Food for Thought: A Short History of Popcorn
We need food and drink to survive, to nourish us and to keep us in tip-top shape. But did you ever wonder about the history behind certain foods?
This week we’re bringing you the history behind popcorn.
The origin of popcorn actually dates back thousands of years, even as far back as 3600 B.C. Evidence of corn that has been carbon-dated was found in New Mexico while even older remnants of the corn were found in what is now known as Peru.
The discovery of corn kernels by Herbert Dick and Earl Smith in New Mexico was found in a dry cave that was known as the “Bat Cave” in 1948.
During the Great Depression in the US, the corn was known to have been fairly inexpensive and its popularity grew and the industry thrived. When food like sugar were being rationed in World War II, its popularity grew even more.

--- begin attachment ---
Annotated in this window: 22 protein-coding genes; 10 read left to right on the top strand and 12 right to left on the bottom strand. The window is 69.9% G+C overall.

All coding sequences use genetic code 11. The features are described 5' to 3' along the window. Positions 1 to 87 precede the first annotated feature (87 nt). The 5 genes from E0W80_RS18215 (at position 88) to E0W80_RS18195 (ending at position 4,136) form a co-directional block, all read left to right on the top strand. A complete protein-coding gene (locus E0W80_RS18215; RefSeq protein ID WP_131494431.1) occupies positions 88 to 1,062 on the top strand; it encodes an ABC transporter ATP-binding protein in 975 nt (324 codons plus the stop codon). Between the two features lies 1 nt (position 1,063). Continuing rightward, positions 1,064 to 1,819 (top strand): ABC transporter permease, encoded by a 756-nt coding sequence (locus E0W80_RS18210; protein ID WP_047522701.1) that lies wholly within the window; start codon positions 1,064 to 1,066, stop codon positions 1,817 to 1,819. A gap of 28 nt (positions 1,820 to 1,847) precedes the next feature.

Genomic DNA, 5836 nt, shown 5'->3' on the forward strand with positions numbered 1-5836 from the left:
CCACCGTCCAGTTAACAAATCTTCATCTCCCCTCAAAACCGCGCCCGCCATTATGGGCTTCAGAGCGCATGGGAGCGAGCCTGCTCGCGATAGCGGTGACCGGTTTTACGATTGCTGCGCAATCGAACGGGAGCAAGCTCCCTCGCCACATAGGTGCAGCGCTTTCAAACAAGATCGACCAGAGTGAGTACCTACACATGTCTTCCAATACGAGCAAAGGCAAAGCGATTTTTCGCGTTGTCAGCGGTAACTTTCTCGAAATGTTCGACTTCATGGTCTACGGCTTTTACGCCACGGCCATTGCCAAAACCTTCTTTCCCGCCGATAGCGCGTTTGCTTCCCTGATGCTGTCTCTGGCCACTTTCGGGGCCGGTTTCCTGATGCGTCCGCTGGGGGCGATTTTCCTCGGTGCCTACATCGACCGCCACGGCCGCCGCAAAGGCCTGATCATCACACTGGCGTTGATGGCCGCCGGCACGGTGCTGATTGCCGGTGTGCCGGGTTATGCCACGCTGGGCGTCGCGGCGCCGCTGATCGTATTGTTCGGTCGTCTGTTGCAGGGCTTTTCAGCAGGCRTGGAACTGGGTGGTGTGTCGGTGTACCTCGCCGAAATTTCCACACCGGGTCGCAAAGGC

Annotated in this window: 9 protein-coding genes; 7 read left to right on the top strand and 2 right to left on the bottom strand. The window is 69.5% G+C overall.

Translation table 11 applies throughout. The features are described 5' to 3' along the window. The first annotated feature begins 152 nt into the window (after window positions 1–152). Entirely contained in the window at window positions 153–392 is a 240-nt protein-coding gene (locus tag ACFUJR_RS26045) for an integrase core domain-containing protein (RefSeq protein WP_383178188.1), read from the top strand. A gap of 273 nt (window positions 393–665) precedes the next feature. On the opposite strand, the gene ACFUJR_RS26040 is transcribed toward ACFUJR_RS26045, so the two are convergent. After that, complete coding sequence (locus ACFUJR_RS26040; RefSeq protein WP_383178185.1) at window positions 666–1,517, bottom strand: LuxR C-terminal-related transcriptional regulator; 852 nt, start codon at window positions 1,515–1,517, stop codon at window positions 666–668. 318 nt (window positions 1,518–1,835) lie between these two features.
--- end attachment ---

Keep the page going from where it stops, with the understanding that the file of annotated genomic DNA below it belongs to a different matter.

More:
Popcorn was sold all over the place, and though small quantities could be popped in a pot at home, specially designed popcorn machines, had to be invented.
In Chicago, Charles Cretors successfully introduced his invention of the popcorn maker at the Columbian Exposition in 1893. Coincidentally, at this same event, F.W. Rueckheim introduced the "Candied Popcorn".
According to the United States Department of Agriculture, there are around six places in the country that claim to be the “Popcorn Capital of the World” – all in the mid-west.
Corn used for popcorn production is mostly grown in Indiana and Nebraska and remains popular to this day.
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